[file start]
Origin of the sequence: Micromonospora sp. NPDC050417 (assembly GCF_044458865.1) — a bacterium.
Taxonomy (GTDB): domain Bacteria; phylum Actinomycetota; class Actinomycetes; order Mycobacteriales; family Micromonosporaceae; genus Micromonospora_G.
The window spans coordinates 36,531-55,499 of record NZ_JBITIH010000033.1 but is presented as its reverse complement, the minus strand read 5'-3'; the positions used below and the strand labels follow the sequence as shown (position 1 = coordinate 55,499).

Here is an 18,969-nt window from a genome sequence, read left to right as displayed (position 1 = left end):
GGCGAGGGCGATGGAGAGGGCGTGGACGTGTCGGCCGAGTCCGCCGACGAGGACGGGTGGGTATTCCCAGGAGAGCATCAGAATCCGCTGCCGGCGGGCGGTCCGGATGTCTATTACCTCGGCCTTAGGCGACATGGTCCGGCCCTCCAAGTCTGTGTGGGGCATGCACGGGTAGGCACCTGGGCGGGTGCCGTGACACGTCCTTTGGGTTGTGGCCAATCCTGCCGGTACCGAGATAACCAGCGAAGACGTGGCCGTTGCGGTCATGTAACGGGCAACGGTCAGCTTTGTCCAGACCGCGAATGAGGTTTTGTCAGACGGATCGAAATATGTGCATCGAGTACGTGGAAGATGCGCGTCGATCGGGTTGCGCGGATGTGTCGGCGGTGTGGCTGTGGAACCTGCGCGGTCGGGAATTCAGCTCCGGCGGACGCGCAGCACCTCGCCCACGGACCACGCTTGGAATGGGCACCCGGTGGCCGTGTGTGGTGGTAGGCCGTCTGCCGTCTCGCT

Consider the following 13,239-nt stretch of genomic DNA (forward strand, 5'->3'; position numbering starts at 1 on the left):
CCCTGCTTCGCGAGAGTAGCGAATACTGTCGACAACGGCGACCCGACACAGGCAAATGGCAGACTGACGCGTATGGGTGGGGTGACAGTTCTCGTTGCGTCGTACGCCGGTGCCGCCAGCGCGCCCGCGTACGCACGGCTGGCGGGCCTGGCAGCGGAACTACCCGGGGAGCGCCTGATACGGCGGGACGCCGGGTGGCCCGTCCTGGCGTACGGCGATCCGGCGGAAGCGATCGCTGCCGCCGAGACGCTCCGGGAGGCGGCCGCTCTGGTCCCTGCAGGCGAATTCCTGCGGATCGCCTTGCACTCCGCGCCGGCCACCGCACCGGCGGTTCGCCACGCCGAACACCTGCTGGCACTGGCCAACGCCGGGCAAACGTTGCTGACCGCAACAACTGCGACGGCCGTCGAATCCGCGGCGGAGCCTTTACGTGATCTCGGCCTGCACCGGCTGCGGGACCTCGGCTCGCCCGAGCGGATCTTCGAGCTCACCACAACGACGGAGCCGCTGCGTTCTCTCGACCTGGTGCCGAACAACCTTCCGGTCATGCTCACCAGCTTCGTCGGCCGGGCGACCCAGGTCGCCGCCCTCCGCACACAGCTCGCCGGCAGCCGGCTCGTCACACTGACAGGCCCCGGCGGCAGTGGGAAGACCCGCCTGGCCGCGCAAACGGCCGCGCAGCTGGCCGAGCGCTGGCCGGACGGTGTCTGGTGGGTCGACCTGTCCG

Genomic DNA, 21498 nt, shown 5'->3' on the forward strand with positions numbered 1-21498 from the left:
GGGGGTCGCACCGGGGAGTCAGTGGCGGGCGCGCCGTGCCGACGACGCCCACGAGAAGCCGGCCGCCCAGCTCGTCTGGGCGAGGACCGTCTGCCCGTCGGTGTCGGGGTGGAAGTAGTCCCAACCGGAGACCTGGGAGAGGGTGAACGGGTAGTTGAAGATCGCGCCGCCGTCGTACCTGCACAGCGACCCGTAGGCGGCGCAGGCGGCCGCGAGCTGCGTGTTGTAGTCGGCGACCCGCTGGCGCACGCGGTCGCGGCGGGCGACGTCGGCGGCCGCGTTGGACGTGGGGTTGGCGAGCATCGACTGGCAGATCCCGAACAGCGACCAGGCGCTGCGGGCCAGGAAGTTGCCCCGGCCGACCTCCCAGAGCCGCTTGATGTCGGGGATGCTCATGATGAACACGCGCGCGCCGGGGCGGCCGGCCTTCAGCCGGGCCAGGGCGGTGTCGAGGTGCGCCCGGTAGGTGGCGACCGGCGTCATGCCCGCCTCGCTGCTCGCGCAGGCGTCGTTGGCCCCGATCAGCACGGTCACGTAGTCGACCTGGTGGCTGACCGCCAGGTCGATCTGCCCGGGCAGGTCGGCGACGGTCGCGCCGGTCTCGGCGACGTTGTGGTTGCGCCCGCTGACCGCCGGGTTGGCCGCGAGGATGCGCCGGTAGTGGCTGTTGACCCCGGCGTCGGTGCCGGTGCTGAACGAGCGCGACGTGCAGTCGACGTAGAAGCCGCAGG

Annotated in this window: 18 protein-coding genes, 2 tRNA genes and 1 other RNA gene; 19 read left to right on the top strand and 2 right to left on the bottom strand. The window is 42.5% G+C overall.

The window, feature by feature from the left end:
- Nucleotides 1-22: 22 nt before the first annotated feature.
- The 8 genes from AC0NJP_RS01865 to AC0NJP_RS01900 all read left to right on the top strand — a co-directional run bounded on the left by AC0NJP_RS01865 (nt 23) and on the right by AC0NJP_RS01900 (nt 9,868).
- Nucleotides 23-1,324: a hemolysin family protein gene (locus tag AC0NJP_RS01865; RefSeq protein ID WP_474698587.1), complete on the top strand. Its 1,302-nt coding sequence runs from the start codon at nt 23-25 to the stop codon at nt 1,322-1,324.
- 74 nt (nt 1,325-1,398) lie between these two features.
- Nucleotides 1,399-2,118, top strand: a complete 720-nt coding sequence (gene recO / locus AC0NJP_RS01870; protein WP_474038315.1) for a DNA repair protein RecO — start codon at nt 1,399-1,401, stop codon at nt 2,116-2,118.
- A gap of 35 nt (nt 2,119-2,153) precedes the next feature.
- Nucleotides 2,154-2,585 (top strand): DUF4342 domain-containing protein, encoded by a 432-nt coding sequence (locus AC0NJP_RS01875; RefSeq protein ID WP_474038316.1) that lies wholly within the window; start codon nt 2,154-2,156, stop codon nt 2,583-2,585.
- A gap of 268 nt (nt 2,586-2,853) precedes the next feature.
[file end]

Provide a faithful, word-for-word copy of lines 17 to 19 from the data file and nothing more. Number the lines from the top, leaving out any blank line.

- A gap of 35 nt (nt 2,119-2,153) precedes the next feature.
- Nucleotides 2,154-2,585 (top strand): DUF4342 domain-containing protein, encoded by a 432-nt coding sequence (locus AC0NJP_RS01875; RefSeq protein ID WP_474038316.1) that lies wholly within the window; start codon nt 2,154-2,156, stop codon nt 2,583-2,585.
- A gap of 268 nt (nt 2,586-2,853) precedes the next feature.